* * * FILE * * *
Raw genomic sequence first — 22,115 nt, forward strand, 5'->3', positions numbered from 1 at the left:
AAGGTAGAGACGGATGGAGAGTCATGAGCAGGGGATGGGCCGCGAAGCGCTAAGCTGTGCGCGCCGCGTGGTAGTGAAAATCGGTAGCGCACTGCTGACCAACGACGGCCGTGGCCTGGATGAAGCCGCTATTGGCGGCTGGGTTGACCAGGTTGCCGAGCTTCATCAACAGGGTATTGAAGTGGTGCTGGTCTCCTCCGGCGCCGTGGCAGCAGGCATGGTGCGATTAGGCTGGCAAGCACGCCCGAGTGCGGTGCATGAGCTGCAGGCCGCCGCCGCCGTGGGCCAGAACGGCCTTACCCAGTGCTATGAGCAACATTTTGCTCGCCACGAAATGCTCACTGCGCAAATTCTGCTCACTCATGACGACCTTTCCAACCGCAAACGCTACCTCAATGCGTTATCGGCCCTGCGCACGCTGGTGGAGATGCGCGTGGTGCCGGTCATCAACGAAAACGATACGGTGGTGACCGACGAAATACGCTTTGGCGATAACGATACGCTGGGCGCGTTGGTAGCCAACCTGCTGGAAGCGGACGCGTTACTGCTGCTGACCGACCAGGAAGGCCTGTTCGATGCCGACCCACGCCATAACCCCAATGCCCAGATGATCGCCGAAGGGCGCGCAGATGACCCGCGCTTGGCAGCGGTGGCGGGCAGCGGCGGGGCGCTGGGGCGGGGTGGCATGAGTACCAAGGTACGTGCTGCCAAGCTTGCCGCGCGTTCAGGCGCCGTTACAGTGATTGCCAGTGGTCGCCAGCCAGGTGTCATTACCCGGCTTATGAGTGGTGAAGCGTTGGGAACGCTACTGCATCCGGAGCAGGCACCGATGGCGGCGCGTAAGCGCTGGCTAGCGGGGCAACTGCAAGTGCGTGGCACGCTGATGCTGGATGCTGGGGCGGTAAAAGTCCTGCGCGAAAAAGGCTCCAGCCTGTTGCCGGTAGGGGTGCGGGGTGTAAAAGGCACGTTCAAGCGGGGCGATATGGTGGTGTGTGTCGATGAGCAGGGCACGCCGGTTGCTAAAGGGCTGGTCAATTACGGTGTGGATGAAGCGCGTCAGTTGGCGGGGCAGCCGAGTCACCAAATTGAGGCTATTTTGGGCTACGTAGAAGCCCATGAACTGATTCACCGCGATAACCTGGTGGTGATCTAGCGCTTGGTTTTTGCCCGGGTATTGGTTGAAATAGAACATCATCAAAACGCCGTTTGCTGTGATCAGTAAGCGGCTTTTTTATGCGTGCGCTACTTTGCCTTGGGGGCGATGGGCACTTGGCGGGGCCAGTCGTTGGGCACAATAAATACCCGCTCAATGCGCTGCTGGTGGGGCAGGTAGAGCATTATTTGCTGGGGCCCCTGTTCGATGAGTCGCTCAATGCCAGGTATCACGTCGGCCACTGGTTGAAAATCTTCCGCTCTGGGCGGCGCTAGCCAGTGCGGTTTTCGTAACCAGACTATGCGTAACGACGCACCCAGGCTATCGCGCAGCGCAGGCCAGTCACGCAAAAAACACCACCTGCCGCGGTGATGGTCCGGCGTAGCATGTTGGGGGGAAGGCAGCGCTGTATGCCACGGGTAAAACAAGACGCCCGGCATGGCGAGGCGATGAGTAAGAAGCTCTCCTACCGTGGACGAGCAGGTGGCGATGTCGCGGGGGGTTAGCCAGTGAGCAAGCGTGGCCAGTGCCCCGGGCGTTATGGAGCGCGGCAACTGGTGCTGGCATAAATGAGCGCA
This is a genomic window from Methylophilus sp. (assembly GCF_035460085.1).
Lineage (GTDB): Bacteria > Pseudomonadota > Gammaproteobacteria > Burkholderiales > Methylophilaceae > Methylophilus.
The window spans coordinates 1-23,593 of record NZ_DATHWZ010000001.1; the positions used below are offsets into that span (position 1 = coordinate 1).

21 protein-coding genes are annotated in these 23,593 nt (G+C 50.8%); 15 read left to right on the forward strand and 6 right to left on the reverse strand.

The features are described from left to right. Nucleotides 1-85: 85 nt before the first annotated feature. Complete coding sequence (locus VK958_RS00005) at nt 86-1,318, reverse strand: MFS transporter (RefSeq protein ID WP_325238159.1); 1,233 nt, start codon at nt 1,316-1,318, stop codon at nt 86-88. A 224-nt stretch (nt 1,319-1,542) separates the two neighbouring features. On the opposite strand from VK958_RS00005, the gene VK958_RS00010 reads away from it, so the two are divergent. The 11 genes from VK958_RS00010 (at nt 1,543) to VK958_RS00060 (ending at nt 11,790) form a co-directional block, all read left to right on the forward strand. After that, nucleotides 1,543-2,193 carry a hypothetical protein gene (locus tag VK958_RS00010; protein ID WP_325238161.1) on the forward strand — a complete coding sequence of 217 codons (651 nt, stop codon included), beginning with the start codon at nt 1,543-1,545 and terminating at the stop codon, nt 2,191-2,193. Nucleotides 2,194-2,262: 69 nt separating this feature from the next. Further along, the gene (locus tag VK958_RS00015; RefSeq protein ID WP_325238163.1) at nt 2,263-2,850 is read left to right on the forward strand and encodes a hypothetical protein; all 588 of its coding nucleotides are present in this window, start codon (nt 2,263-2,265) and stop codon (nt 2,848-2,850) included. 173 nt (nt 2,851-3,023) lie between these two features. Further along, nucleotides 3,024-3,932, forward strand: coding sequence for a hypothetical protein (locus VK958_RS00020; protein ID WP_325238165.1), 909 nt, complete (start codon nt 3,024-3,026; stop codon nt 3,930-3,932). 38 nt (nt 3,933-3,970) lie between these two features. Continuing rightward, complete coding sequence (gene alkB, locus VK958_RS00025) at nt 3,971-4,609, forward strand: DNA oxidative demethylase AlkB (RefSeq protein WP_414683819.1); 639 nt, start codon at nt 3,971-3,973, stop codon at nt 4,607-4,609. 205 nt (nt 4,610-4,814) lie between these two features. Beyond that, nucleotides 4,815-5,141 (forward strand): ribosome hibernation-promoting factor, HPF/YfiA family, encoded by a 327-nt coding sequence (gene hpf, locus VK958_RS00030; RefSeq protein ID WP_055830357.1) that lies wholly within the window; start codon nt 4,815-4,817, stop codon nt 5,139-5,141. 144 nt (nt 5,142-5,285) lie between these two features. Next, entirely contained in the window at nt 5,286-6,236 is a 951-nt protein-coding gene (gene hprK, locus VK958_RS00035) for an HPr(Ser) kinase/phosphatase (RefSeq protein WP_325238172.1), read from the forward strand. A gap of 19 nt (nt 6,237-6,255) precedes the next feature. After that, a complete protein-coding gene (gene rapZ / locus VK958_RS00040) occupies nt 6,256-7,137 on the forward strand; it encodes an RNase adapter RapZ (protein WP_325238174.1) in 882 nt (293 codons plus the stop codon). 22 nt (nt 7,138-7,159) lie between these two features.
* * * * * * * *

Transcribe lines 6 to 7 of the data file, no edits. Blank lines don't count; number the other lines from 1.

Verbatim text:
21 protein-coding genes are annotated in these 23,593 nt (G+C 50.8%); 15 read left to right on the forward strand and 6 right to left on the reverse strand.

The features are described from left to right. Nucleotides 1-85: 85 nt before the first annotated feature. Complete coding sequence (locus VK958_RS00005) at nt 86-1,318, reverse strand: MFS transporter (RefSeq protein ID WP_325238159.1); 1,233 nt, start codon at nt 1,316-1,318, stop codon at nt 86-88. A 224-nt stretch (nt 1,319-1,542) separates the two neighbouring features. On the opposite strand from VK958_RS00005, the gene VK958_RS00010 reads away from it, so the two are divergent. The 11 genes from VK958_RS00010 (at nt 1,543) to VK958_RS00060 (ending at nt 11,790) form a co-directional block, all read left to right on the forward strand. After that, nucleotides 1,543-2,193 carry a hypothetical protein gene (locus tag VK958_RS00010; protein ID WP_325238161.1) on the forward strand — a complete coding sequence of 217 codons (651 nt, stop codon included), beginning with the start codon at nt 1,543-1,545 and terminating at the stop codon, nt 2,191-2,193. Nucleotides 2,194-2,262: 69 nt separating this feature from the next. Further along, the gene (locus tag VK958_RS00015; RefSeq protein ID WP_325238163.1) at nt 2,263-2,850 is read left to right on the forward strand and encodes a hypothetical protein; all 588 of its coding nucleotides are present in this window, start codon (nt 2,263-2,265) and stop codon (nt 2,848-2,850) included. 173 nt (nt 2,851-3,023) lie between these two features. Further along, nucleotides 3,024-3,932, forward strand: coding sequence for a hypothetical protein (locus VK958_RS00020; protein ID WP_325238165.1), 909 nt, complete (start codon nt 3,024-3,026; stop codon nt 3,930-3,932). 38 nt (nt 3,933-3,970) lie between these two features. Continuing rightward, complete coding sequence (gene alkB, locus VK958_RS00025) at nt 3,971-4,609, forward strand: DNA oxidative demethylase AlkB (RefSeq protein WP_414683819.1); 639 nt, start codon at nt 3,971-3,973, stop codon at nt 4,607-4,609. 205 nt (nt 4,610-4,814) lie between these two features. Beyond that, nucleotides 4,815-5,141 (forward strand): ribosome hibernation-promoting factor, HPF/YfiA family, encoded by a 327-nt coding sequence (gene hpf, locus VK958_RS00030; RefSeq protein ID WP_055830357.1) that lies wholly within the window; start codon nt 4,815-4,817, stop codon nt 5,139-5,141. 144 nt (nt 5,142-5,285) lie between these two features. Next, entirely contained in the window at nt 5,286-6,236 is a 951-nt protein-coding gene (gene hprK, locus VK958_RS00035) for an HPr(Ser) kinase/phosphatase (RefSeq protein WP_325238172.1), read from the forward strand. A gap of 19 nt (nt 6,237-6,255) precedes the next feature. After that, a complete protein-coding gene (gene rapZ / locus VK958_RS00040) occupies nt 6,256-7,137 on the forward strand; it encodes an RNase adapter RapZ (protein WP_325238174.1) in 882 nt (293 codons plus the stop codon). 22 nt (nt 7,138-7,159) lie between these two features.